Bipolar disorder

Bipolar disorder, also known as manic-depression, is a mental illness which causes extreme mood swings between mania (excessive euphoria) and depression,negatively impacting an individual's ability to function normally. Typicallyappearing in early adolescence or young adulthood, it continues throughout life. It affects more than two million people in the United States and as manyas two-thirds of these individuals are undiagnosed, misdiagnosed, or receiving inappropriate treatment. Sufferers are at a 30-times greater risk of committing suicide than the general population, which makes accurate diagnosis andeffective treatment a priority. A combination of medication, psychotherapy, close observation by an informed individual, and support groups allow most people suffering from this disorder to lead healthy, productive lives.

One early warning sign of bipolar disorder, hypomania, usually does not dramatically affect daily functioning and thus often goes unrecognized. During this cycle, the individual has increased energy and activity, racing thoughts and rapid talk, excessive feelings of euphoria, unrealistic belief in their ability, increased sex drive, unrestrained buying sprees, aggressive behavior, decreased need for sleep, extreme irritability and distraction, abuse of drugs, alcohol, or sleeping medication, and denial that anything is amiss.This state must persist for at least four days to be diagnosed as a problem.For a diagnosis of full-blown mania, these tendencies must escalate tothe degree of severe interference with the ability to function, persist forat least one week, and be unrelated to drug, alcohol, or medication use.

A major depressive episode is defined by depression for at least two weeks. Symptoms include persistent anxiety; sadness; feelings of helplessness,hopelessness, worthlessness, pessimism, or guilt; restlessness; irritability; drastic loss of interest in pleasure or daily activities; reduced sex drive; fatigue or feeling 'slowed down;' difficulty concentrating, remembering, ormaking decisions; body aches not caused by physical illness; weight gain orloss; and suicidal tendencies.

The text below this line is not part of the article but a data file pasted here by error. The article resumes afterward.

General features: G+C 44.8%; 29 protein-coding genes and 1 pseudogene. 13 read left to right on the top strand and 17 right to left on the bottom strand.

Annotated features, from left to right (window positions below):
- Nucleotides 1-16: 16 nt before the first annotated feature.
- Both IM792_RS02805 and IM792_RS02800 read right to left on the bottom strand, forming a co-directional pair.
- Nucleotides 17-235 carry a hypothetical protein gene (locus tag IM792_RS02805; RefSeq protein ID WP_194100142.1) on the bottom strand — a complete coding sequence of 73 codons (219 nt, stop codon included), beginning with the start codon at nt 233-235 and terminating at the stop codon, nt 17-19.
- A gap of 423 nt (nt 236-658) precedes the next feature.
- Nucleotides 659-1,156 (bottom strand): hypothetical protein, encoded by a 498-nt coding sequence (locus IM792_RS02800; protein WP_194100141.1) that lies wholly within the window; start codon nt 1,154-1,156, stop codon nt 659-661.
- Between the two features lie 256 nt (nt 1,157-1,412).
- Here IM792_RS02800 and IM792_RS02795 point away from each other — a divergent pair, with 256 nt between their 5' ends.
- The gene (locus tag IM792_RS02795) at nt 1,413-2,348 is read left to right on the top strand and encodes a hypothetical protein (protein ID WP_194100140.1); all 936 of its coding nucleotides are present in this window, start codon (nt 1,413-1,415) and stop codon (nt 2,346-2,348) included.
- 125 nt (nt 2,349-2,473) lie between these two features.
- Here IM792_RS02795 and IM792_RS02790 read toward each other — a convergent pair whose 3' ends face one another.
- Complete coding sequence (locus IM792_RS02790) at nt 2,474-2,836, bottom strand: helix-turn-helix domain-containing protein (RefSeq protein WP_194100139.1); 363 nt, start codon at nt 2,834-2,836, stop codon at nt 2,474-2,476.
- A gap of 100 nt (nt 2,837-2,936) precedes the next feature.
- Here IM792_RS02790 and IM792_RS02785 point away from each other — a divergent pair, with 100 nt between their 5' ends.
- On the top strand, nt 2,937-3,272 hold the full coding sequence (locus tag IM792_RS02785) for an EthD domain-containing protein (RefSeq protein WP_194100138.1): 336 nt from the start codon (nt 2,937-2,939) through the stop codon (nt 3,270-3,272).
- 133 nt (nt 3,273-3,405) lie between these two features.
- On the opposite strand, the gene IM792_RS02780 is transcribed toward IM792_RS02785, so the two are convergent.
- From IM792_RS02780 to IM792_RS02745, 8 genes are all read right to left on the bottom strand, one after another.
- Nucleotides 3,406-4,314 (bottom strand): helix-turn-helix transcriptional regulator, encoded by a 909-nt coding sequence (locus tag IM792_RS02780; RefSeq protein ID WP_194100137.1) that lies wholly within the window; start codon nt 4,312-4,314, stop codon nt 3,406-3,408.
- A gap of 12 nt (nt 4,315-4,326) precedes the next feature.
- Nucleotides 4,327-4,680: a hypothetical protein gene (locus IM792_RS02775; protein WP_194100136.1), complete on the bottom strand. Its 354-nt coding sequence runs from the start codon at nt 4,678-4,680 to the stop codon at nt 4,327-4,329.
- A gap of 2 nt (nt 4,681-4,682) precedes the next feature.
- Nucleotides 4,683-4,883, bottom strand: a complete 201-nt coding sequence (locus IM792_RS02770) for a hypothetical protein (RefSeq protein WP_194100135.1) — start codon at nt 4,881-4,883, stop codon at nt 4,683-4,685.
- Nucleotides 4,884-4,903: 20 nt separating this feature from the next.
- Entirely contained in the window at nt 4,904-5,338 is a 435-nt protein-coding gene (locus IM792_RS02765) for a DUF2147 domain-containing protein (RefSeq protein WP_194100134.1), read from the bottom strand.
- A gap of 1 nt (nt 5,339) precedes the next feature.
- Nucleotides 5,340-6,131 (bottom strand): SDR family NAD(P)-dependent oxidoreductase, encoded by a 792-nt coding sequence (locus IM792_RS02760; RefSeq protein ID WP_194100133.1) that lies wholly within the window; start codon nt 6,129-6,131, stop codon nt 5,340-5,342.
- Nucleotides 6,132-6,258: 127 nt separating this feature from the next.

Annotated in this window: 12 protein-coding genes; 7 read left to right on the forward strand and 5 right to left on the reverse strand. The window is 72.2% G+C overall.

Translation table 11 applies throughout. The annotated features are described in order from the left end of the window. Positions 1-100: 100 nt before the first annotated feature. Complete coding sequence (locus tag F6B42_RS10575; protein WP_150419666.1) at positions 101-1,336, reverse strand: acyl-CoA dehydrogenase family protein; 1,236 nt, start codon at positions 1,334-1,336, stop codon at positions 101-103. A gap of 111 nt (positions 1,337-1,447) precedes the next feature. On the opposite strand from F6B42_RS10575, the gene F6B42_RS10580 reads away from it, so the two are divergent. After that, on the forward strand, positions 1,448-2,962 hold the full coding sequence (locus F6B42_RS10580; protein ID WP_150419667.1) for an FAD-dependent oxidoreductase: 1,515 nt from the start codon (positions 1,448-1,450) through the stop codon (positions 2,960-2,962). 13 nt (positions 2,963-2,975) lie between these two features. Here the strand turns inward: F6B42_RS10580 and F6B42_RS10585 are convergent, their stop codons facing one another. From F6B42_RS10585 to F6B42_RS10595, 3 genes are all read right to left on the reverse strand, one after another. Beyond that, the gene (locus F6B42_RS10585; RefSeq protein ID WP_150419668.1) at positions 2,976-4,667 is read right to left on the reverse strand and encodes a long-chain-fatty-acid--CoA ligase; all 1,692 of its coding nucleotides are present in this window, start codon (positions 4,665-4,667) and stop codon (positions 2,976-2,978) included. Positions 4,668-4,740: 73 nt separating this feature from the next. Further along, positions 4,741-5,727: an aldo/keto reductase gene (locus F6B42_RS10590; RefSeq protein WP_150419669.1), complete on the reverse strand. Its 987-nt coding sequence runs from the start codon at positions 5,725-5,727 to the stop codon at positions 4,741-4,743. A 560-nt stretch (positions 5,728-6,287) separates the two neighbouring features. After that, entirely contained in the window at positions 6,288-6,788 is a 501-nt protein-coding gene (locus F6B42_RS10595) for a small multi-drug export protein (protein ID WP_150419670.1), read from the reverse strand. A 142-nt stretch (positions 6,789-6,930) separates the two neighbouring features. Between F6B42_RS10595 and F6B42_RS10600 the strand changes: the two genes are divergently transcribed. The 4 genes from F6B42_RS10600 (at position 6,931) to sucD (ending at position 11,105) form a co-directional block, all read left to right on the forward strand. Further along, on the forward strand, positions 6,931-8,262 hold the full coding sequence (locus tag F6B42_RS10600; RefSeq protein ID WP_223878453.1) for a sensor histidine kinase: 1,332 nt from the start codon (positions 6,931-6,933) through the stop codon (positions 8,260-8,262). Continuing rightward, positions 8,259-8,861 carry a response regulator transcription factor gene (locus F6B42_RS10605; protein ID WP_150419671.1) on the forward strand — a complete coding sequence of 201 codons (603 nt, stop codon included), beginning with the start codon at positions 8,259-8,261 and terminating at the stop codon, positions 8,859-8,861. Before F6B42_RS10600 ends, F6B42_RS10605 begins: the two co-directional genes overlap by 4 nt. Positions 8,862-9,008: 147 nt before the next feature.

There are several types of bipolar disorder with varying degrees of severity.Some individuals with Bipolar I disorder experience depression with few manic episodes while others experience mood swings which progress from severe, to moderate, to "the blues," to normal, moving into hypomania and mania.In Bipolar II disorder, some individuals experience extensive depression with infrequent episodes of mania while others experience the reverse. For a mixed episode diagnosis, criteria for both mania and major depressive episodes must apply.

Cycles of mania and depression vary greatly. Some individuals cycle only onceevery few years, rapid cyclers experience four or more episodes annually, ultra-rapid cyclers have episodes lasting less than a week, and ultradian cyclers experience dramatic mood shifts within 24 hours or less.

While there is no known single cause of bipolar disorder, there appears to besome genetic predisposition. Potential causes--such as increased stress or atraumatic emotional event--are many and varied, and experts believe a combination of factors may act as a trigger. The most effective treatment is a combination of appropriate drugs, skilled psychotherapy, and emotional support. Lithium is the most commonly used medication for mania; however, haloperidol or chlorpromazine are also used. Antidepressants may be necessary during severe depressive episodes but cautious observation is recommended as this treatment may push a patient into the manic state. In severe cases, hospitalizationmay be necessary and, as a last resort, Electroconvulsive Therapy (ECT). Because this disorder can be debilitating and deadly, recognition and accurate diagnosis is essential. Sufferers often 'need help to get help,' and observantfamily and friends can play an important role in this area.

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